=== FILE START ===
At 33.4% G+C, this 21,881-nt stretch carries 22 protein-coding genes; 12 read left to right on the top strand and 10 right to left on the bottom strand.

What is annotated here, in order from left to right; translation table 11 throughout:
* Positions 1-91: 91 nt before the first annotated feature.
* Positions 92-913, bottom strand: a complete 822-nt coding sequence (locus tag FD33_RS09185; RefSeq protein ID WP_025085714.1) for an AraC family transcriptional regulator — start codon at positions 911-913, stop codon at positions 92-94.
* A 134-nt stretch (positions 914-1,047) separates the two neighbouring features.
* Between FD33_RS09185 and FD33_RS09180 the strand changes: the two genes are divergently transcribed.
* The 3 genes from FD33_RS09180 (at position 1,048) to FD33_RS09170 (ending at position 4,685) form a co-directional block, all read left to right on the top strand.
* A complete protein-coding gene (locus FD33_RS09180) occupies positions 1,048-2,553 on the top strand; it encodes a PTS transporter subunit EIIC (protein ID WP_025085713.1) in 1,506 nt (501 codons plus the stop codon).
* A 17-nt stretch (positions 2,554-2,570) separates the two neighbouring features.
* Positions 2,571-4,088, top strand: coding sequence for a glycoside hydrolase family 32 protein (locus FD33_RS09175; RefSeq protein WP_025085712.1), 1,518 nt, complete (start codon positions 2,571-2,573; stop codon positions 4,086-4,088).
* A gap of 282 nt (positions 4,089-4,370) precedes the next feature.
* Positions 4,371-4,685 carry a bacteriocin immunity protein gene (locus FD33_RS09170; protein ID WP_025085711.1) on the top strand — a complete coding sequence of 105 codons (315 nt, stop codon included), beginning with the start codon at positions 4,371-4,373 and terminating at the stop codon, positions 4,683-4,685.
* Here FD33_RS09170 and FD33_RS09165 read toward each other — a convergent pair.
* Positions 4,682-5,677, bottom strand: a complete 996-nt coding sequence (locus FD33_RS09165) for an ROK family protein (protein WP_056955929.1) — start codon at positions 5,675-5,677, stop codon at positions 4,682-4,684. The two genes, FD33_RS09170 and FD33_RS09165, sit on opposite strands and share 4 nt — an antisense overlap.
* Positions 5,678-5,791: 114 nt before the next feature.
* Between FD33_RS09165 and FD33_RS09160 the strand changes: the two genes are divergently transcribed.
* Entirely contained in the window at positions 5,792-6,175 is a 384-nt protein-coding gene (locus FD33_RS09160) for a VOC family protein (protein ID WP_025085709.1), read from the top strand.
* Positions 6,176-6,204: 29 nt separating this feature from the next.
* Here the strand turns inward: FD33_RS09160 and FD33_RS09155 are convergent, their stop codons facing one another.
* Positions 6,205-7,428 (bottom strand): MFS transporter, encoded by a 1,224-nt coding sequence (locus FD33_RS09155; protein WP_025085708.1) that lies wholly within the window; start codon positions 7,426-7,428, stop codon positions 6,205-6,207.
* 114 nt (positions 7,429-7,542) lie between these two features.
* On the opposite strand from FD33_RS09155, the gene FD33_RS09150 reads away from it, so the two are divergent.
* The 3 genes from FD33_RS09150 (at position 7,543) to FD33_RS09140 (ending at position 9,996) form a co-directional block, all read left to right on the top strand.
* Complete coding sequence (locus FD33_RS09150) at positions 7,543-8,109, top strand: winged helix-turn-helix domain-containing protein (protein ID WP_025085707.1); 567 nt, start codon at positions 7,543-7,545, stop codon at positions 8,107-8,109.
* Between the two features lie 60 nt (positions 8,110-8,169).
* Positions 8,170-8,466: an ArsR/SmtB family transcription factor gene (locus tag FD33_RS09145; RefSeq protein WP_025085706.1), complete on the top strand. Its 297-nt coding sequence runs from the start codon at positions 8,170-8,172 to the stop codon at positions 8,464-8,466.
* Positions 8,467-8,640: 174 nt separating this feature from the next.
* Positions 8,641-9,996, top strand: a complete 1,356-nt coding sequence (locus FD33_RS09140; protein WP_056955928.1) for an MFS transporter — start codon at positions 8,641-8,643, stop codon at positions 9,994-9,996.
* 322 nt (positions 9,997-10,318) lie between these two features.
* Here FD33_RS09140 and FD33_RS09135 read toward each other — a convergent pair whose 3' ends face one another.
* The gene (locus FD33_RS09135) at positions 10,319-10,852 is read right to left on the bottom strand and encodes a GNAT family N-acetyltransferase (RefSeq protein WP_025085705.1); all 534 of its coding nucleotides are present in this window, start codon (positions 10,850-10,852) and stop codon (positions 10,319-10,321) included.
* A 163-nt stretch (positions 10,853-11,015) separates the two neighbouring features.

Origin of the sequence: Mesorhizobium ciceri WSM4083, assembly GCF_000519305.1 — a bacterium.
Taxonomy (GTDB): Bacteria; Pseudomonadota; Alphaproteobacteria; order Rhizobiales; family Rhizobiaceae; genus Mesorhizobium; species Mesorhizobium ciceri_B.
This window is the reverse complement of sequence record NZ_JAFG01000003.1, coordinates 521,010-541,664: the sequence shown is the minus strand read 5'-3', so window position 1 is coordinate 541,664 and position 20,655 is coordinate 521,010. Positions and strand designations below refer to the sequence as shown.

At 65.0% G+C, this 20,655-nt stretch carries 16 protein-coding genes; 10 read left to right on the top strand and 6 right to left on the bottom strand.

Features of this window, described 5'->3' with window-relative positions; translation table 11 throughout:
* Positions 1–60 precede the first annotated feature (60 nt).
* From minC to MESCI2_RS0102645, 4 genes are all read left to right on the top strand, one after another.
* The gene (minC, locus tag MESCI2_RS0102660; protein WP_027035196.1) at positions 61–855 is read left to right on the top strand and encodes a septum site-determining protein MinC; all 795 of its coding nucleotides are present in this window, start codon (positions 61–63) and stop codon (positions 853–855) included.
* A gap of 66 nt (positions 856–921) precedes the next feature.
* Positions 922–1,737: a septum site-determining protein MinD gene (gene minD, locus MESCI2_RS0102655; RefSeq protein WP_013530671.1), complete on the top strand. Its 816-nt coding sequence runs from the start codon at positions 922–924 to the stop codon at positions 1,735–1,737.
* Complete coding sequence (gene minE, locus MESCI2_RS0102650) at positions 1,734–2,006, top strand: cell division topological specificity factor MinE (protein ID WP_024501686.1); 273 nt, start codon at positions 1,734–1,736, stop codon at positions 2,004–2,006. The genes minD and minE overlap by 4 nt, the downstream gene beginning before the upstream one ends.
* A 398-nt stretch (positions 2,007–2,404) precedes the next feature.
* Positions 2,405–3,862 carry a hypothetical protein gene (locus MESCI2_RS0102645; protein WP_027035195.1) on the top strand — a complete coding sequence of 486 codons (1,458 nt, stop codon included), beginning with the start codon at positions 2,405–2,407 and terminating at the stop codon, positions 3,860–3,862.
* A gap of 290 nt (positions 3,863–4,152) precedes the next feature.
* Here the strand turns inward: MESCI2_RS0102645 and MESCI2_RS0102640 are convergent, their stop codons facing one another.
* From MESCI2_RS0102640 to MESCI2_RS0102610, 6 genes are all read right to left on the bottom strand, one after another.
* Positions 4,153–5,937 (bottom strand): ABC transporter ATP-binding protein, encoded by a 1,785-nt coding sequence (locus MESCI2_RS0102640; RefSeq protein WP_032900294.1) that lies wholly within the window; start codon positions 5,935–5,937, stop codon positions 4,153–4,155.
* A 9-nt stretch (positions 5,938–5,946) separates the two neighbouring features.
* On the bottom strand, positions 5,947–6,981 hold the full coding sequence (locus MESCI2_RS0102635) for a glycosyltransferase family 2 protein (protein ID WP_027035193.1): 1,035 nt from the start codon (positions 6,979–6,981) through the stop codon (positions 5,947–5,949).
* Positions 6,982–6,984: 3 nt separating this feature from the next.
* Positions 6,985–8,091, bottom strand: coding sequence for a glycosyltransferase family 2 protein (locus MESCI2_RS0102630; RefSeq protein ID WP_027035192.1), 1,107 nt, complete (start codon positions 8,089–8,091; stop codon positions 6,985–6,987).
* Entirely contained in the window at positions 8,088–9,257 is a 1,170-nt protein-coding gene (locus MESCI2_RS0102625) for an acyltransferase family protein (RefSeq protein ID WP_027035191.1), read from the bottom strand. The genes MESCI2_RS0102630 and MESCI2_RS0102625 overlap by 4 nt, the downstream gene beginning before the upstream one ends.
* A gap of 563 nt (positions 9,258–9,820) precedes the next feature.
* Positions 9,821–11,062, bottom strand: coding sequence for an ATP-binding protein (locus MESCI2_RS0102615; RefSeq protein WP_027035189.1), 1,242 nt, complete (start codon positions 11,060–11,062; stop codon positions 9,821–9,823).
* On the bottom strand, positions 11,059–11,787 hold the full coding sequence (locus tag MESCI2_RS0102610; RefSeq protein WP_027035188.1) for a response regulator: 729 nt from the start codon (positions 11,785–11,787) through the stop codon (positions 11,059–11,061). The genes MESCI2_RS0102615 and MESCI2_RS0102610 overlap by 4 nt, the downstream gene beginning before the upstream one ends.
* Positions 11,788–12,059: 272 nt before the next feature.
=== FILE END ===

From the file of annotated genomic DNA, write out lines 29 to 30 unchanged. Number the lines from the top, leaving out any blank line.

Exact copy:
* 322 nt (positions 9,997-10,318) lie between these two features.
* Here FD33_RS09140 and FD33_RS09135 read toward each other — a convergent pair whose 3' ends face one another.